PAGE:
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SITE VISIT

Cement creation
Part of Morocco Malls attraction, apart from its sheer size, is the
enormous amounts of concrete needed for its construction. This
also posed a major threat to construction timelines and proved
challenging in the initial stages of the project for the contracted
engineers, Arup. Much of the cement construction is, however, to
be covered by the buildings faade.

The construction on site was already


nearing completion when Building
Africa visited the site.

Photographs by Dominic Uys

4 Building Africa October 2011


Client
The Aksal Group
Developer
The Aksal Group
Principal agent architect
Design International
Main contractor
SGTM Construction
Post-tensioned concrete design,
supply and installation supervision
CCL
Engineers (civil, electrical, mechanical
and structural)
Arup

Morocco Mall

Post-tensioned
concrete creation
Not only is Moroccos first post-tensioned concrete specialist
constructing the countrys largest shopping mall almost entirely
out of concrete, but the team also looks set to meet this months
construction deadline. Dominic Uys investigates.

A
certainty at the moment is that the con- were finally constructed out of flat post-tensioned
struction activity in Morocco is extensive cast in-situ concrete. An intensive endeavour when Project at a glance
evidence of a large investment and focus evaluating quantities to be used and deadlines to Project name
by the government. A further certainty, at least be met, the project immediately grabbed Building Morocco Mall
according to this writer, is that the construction Africas attention. Project value
industry will not be slowing down in the foresee- US$253-million
able future. Among the legion of large construction Redesign necessitated Size
projects happening throughout the country, one There are advantages and disadvantages to being 165 000 m
site in particular has managed to capture and hold located in Africa. One disadvantage is the apparent 650 m-long structure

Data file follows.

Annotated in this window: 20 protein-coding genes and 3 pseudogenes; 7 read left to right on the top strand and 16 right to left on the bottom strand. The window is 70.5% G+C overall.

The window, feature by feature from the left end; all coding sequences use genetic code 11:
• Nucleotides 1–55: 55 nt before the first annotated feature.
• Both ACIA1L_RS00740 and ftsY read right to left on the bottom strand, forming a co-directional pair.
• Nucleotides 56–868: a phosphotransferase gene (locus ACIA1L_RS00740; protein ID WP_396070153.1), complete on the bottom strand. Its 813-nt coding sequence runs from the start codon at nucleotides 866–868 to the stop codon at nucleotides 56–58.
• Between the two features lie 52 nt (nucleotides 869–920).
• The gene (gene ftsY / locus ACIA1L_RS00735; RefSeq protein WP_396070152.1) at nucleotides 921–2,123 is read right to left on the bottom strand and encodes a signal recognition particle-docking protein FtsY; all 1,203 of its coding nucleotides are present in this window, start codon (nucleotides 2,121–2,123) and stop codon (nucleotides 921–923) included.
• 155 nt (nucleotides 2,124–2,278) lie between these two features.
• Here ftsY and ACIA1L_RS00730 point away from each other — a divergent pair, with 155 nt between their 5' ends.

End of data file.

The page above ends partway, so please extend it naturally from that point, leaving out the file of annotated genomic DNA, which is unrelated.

the attention of the rest of the world: Morocco unavailability of new technology available on the Location
Mall. This is for two reasons: the sheer size of the international market. Casablanca, Morocco
project and the large quantities of cement used in The original specifications for the building stipu- Timeline
its construction. lated that it be constructed mainly from precast Mid-2008 to October 2011
concrete slabs with cast in-situ drop beams, slab Challenge
Mall manifesto columns and shear walls. The slabs would be man- Large amounts of concrete were to be
The Morocco Mall in the city of Casablanca is ufactured and stored on site and then moved into used in the construction, which would
hailed as one the largest shopping complexes to be place. Engineering firm Arup was brought in to con- necessitate a large number of expansion
joints, and large numbers of precast
constructed in Africa. Constructed at a cost of sult on the structural, mechanical, electrical, fire
slabs were to be manufactured, at odds
around US$253-million by one of Moroccos largest and faade engineering of the building, and imme-
with the tight construction timelines of
firms, SGTM Construction, work on this diately spotted a major challenge to using the
the project.
165 000 m2, 650 m-long structure was started in planned method.
Solution
the second half of 2008 and is set to be completed There were a number of issues related to using